We're getting good, aren’t we, at ushering unwelcome politicians out the door. The old Irish trick of “here’s your hat and what’s your hurry?” worked well with US President Donald Trump when he visited his Irish golf club a few weeks ago, and we barely noticed his vice-president, Mike Pence, coming and going.
British prime minister Boris Johnson was always going to make a bit more of a splash, but it’s good to be able to report that he was received with courtesy and politeness yesterday, and given absolutely nothing.
Taoiseach Leo Varadkar was firm and direct and Boris burbled about intricate relationships and his Irish friends. Both sides know he has to go to Brussels with something he hasn’t developed.
That was it, really. Platitudes about good beginnings aren’t going to deliver anything. And then Boris was off, no doubt to lose another vote in the House of Commons.
I’ve met a few British politicians in my time. They have two things in common. First, they’re very able. Many of them are erudite to the point of being scholarly. They work hard to master their brief. They carry themselves well in public; are able to do difficult interviews without losing their cool. They’re good at their jobs.
Secondly, one of the things they find hardest to understand is us. I’ve never failed to be amazed at the British politicians who come to Ireland expecting us to recognise their importance and infallibility. Britain was an empire, and Britain knows best.
With the best will in the world, we haven’t had the benefit of public school education, access to top universities, nor the experience of winning great wars. How can we possibly regard ourselves as equal?
That’s an oversimplification, of course. But even among British politicians who have a genuine affection for Ireland, too many have instinctively regarded us as a little quaint; charming, but not grown-up enough to play at the big table.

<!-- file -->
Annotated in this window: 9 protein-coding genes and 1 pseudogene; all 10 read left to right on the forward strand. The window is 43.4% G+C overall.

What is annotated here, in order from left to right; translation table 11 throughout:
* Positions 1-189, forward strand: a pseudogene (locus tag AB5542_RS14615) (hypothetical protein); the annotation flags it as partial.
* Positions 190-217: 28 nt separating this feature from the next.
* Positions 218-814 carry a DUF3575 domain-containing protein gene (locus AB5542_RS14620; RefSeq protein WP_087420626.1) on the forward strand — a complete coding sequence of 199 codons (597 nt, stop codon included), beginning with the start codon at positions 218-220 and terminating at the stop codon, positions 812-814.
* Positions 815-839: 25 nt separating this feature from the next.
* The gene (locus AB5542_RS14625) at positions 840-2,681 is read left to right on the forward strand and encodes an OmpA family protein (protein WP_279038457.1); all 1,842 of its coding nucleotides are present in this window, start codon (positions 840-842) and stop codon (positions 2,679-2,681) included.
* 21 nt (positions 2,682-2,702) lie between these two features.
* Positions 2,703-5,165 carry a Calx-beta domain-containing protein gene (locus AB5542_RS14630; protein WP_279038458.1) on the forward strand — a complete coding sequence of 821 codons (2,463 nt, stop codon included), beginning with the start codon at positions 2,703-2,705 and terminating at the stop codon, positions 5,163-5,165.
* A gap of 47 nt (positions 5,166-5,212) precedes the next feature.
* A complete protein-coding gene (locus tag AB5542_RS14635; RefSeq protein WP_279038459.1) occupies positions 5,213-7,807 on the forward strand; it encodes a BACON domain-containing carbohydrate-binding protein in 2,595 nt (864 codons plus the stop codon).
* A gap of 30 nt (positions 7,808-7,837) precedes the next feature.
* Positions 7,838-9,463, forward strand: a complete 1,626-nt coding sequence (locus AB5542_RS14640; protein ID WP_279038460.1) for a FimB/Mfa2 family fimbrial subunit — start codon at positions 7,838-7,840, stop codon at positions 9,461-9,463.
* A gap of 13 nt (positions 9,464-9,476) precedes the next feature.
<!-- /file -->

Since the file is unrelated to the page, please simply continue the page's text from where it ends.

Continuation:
Boris Johnson doesn’t fit into any of those moulds. He’s highly intelligent — perhaps erudite and well-read — but not able. That’s because he doesn’t do the work,and because he has no interest in empathy. He’s a performer — and always switched on — but the performance is a trick.
And he has no regard or respect for, or understanding of, Ireland. On his visit to Dublin, we saw all the tricks — the fake charm and bonhomie, the nonsensical assumptions that he didn’t need to offer anything of substance. No doubt he’ll be swanning around for the next few days, telling everyone that he has made great progress in persuading us of the urgency of his cause, as he prepares to try the same flannel in Brussels in the next few weeks.
The other thing he doesn’t get, of course, is that he is dealing with a united Europe. There is no reason why Europe should make it cheap or convenient for Boris to ride roughshod over it. And there is even less reason to believe that Europe will betray one of its existing members to facilitate Boris.
But perhaps he doesn’t care. It’s becoming clearer and clearer that Boris is modelling everything on Trump. He leads autocratically, he governs by disruption, his politics are divide and conquer, his audience is only what he perceives to be his own base.
Just like the man he has chosen as his mentor, Boris has no regard for truth and no enduring sense of values.